When the photoconductive materials 1 are irradiated with the light or electromagnetic wave 3 from above as shown in FIG. 4, it is effective to dispose a photoconductive material having a wider energy gap on the upper side in terms of effective use of the photoconductive materials 1. For example, an indium gallium arsenide (InGaAs) film, a gallium arsenide (GaAs) film and an aluminum arsenide (AlAs) film are laminated in that order from the bottom. However, the films do not be always disposed in such a manner, but the order of each film, the thickness of each film or the number of films may be set suitably in accordance with required optical response properties or individual material properties.

Although the multilayer structure 8 is used in this embodiment, a plurality of kinds of photoconductive materials 1 having photoconductivity in different wavelength ranges may be mixed suitably in accordance with required photoconductive properties or individual material properties, so as to form a single layer structure. An optical sensor having sensitivity all over the photoconductive wavelength ranges of the respective photoconductive materials 1 can be produced even by use of such a single layer structure.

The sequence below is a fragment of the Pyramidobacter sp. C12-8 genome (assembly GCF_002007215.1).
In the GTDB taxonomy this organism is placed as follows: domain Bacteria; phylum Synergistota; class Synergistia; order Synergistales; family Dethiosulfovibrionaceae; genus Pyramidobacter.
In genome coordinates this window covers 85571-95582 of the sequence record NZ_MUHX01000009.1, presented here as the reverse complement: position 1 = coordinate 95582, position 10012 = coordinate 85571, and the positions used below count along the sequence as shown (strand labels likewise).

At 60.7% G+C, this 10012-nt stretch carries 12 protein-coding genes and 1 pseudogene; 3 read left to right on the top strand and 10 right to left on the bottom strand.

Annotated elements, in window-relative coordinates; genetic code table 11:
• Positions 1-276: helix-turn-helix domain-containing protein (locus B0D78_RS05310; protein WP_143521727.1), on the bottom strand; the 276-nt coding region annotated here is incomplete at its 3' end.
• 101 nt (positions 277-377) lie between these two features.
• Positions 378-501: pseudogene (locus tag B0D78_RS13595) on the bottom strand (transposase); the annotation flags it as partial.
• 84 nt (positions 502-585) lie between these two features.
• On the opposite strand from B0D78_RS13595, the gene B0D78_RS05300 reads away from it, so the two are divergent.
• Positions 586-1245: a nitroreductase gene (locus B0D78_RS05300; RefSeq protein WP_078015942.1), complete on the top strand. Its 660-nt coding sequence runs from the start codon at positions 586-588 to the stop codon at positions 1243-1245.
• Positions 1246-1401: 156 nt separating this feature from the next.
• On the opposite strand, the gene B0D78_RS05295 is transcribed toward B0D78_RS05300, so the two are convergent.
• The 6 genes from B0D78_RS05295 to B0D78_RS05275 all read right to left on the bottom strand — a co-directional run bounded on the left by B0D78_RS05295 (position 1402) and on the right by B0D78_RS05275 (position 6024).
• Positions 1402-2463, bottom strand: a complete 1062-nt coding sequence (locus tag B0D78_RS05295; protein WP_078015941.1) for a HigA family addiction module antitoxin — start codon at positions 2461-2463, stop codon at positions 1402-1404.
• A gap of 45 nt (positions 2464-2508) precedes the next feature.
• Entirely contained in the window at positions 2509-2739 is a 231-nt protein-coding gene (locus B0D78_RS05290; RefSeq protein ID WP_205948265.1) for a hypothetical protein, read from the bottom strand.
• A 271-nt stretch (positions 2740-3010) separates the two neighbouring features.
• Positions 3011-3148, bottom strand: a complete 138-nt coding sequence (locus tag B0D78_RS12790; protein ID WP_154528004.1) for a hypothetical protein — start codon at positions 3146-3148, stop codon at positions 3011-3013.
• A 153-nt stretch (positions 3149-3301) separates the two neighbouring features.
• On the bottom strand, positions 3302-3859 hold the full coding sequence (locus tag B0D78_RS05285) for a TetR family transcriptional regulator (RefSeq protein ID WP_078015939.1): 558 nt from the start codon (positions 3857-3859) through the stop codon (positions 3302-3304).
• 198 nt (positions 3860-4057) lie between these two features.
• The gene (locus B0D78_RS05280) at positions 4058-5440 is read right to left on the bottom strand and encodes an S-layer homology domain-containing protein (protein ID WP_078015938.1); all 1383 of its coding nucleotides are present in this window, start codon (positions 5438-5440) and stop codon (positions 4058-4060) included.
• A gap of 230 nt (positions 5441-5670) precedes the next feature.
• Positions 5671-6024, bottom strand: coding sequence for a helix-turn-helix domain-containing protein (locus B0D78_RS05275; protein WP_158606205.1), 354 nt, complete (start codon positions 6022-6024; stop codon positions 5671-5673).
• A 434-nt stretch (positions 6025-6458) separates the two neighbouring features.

In spite of a very simple configuration, the optical sensor according to the present invention is designed so that electric fluxes radiated from carriers generated by irradiation with light or an electromagnetic wave have influence on the electric conduction of a carbon nanotube placed through an insulating layer. Accordingly, irradiation with the light or electromagnetic wave can be sensed with high sensitivity.

FIG. 5 is a sectional view of an optical sensor for explaining the third embodiment of the present invention. In this embodiment, a gate electrode 9 is provided under a photoconductive material 1 so as to form a field effect transistor structure.

FIG. 6 is a sectional view of an optical sensor for explaining the fourth embodiment of the present invention. In this embodiment, a gate electrode 9 is provided above a carbon nanotube 2 through an insulating layer 6 so as to form a field effect transistor structure.